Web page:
Socrates’ YouTube Channel Has Hit 1000 Subscribers!

I think the title of the post revealed which article that I’ve chosen to examine. I mean, come on… the title of Sacasas’ article is simply amazing and really hard to ignore. I hope that I managed to do some service with mine.

Although I had opened up an account for my Alchemist character on Hypothesis.is, I was reluctant to annotate anything because there were no other annotations available. I’m thinking that maybe we should start a private group for these intended annotations. I’m not so sure if public option is the best one. Anyways, onto the article itself.

Sacasas mainly focuses on the discourse online. It starts with a great analogy: “‘Don’t read the comments’ is about as routine a piece of advice as ‘look both ways before crossing the street’”, which perfectly captures the ignorance of people in general. Most people tend to prefer dismissing an issue rather than actually dealing with it. What else is new, right? The problem is that the online discourse is not something that could correct itself on its own, naturally. People, especially social media users, need to be conscious of what direction that “unlawful” discourse is heading. So, they can at least contribute to its expected course-correction instead of allowing the platform runners to enforce rules or conditions to automatically fulfill that role, and potentially cause a damage to its free nature. Then again, isn’t the free nature of the internet that allows it “to encourage rancor, incivility, misunderstanding, and worse” as Sacases puts it? He inserts that “anonymity has something to do with [it], and so does the abstraction of the body from the context of communication”, which I agree.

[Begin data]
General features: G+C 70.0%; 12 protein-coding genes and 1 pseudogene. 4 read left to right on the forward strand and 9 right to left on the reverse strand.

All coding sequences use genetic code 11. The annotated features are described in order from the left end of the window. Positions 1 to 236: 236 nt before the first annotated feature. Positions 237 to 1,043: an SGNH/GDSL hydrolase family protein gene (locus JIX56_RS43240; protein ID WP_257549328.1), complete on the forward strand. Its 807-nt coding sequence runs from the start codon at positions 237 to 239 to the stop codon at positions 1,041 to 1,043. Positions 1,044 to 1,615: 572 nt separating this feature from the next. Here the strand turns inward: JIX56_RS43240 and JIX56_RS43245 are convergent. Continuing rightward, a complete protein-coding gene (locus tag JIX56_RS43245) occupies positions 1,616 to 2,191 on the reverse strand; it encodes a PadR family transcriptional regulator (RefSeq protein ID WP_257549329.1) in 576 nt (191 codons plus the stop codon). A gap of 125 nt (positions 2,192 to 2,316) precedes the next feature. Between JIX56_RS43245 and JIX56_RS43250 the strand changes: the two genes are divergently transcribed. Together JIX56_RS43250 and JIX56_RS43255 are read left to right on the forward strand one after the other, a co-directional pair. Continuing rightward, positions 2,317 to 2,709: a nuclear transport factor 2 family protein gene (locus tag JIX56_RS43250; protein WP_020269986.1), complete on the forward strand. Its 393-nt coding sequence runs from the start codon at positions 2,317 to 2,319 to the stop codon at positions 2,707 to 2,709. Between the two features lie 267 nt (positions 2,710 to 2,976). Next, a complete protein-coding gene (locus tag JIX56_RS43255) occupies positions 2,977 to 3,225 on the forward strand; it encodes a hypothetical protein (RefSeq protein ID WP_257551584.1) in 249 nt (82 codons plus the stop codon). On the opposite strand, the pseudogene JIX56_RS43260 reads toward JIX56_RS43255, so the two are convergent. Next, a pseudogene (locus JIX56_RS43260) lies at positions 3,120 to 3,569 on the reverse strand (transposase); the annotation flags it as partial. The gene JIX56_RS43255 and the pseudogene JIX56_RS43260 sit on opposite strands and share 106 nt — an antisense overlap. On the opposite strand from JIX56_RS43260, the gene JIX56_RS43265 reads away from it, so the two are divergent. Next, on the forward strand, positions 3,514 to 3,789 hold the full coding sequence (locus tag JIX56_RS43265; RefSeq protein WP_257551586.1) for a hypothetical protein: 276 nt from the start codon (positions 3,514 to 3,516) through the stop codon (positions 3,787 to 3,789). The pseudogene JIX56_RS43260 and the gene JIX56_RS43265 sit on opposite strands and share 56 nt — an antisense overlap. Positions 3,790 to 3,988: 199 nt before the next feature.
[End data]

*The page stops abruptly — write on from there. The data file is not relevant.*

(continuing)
Sacases also claims that both the traditional discourse and the literacy aspect of writing on digital medium get unintentionally lost. The reasoning behind that claim is the public interaction among people that occur online by writing instead of speaking. Moreover, “expectations of immediacy in digital contexts collapse” the space in which the writing skill can flourish. Thus, “we lose the strengths of each medium: we get none of the meaning-making cues of face-to-face communication nor any of the time for reflection that written communication ordinarily grants”. Not to mention the “time limitations” set by the users themselves within that environment. The end product, therefore, is a communicative space “being rife with misunderstanding and agonistic” and “it encourages performative pugilism”. Fun times, indeed.

One last thing that I’ll mention about the article before wrapping up —I prefer the Field Guide posts to be short— that needs to be highlighted is the notion of identity clash. What I mean by that is social media users are unable to draw a line between a subjective opinion and “an attack on their views and ideals”, which forms their “internet identity”. So, basically, there is not room for a civil discussions but rather “my way or the highway” in a nutshell; unwillingness to be open to other perspectives, or at least find a common ground. Sacases notes that “we’ve conflated truth and identity in such a way that we cannot conceive of a challenge to our views as anything other than a challenge to our humanity”, which is pretty powerful.

As you can see, there are a lot of great stuff in the article that needs extracting and examining for the final project. I’m glad to have found it… at random, on Google search. Go figure. I’ll be adding the annotations as soon as I figure out the options.

Reference (I actually quoted stuff this time around):

Sacasas, L. M. (2014). Waiting for Socrates… So We Can Kill Him Again and Post the Video on Youtube. Technology, Culture, and Ethics. Retrieved from https://thefrailestthing.com/tag/digital-dualism/

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